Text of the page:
Dissertation- MSc China in Comparative Perspective
This information is for the 2021/22 session.
Dr Johannes Steinmuller OLD 5.06A
This course is compulsory on the MSc in China in Comparative Perspective. This course is not available as an outside option.
The dissertation must demonstrate an adequate knowledge of relevant social science literature and empirical material from China and elsewhere. It should elaborate a theoretical framework to compare Chinese and non-Chinese data. The topic should have been discussed with and approved by the academic adviser. Note that the dissertation must be based on published sources rather than primary research undertaken by the student.
1 hour of workshops in the MT. 1 hour of workshops in the LT.
There will be a lecture on note taking and avoiding plagiarism in the MT.
Students attend a one-hour dissertation workshop at the end of Lent Term. After deciding on a topic during the Lent term, in consultation with their academic advisers (and other members of staff where appropriate), students submit a one-page abstract in the first week of the Summer term. Each student attends a one-on-one dissertation tutorial with his/her academic mentors in the ST. During these, abstracts will be evaluated and commented upon. Students continue to consult their academic mentors during the Summer Term.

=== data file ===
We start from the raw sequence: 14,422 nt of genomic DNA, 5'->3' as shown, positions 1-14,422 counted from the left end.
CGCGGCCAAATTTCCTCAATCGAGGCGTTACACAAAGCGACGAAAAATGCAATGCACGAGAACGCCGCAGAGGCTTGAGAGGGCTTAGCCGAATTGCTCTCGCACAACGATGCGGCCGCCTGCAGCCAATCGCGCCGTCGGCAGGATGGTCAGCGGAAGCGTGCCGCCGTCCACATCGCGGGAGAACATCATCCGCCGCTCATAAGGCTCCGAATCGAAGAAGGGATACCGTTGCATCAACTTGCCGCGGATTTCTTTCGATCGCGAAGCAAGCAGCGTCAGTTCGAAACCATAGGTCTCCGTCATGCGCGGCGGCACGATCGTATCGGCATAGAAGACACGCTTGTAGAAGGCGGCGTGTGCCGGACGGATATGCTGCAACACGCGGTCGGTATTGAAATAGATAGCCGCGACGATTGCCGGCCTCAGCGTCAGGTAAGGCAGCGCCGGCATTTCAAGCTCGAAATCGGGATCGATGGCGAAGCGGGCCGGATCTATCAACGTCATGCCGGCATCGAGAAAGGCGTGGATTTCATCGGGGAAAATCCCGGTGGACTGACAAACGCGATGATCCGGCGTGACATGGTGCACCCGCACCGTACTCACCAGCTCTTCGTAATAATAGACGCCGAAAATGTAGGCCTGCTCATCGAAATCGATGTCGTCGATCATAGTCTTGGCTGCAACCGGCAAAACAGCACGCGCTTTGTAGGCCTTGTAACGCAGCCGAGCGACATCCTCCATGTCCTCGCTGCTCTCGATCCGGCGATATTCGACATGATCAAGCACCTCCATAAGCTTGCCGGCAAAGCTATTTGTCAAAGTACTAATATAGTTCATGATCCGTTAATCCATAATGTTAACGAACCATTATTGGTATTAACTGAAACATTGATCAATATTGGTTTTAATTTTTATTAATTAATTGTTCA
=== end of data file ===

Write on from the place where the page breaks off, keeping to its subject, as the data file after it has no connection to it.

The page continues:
This year, some or all of this teaching will be delivered through a combination of virtual lectures, classes and online interactive activities. The contact hours listed above are the minimum expected.
Dissertation (100%, 10000 words).
The dissertation must not exceed 10,000 words including in-text citations, footnotes and appendices (but excluding bibliography) to be submitted to the Department in late August.
Course selection videos
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Important information in response to COVID-19
Please note that during 2021/22 academic year some variation to teaching and learning activities may be required to respond to changes in public health advice and/or to account for the differing needs of students in attendance on campus and those who might be studying online. For example, this may involve changes to the mode of teaching delivery and/or the format or weighting of assessments. Changes will only be made if required and students will be notified about any changes to teaching or assessment plans at the earliest opportunity.
Total students 2020/21: 42
Average class size 2020/21: 43
Controlled access 2020/21: No
Value: One Unit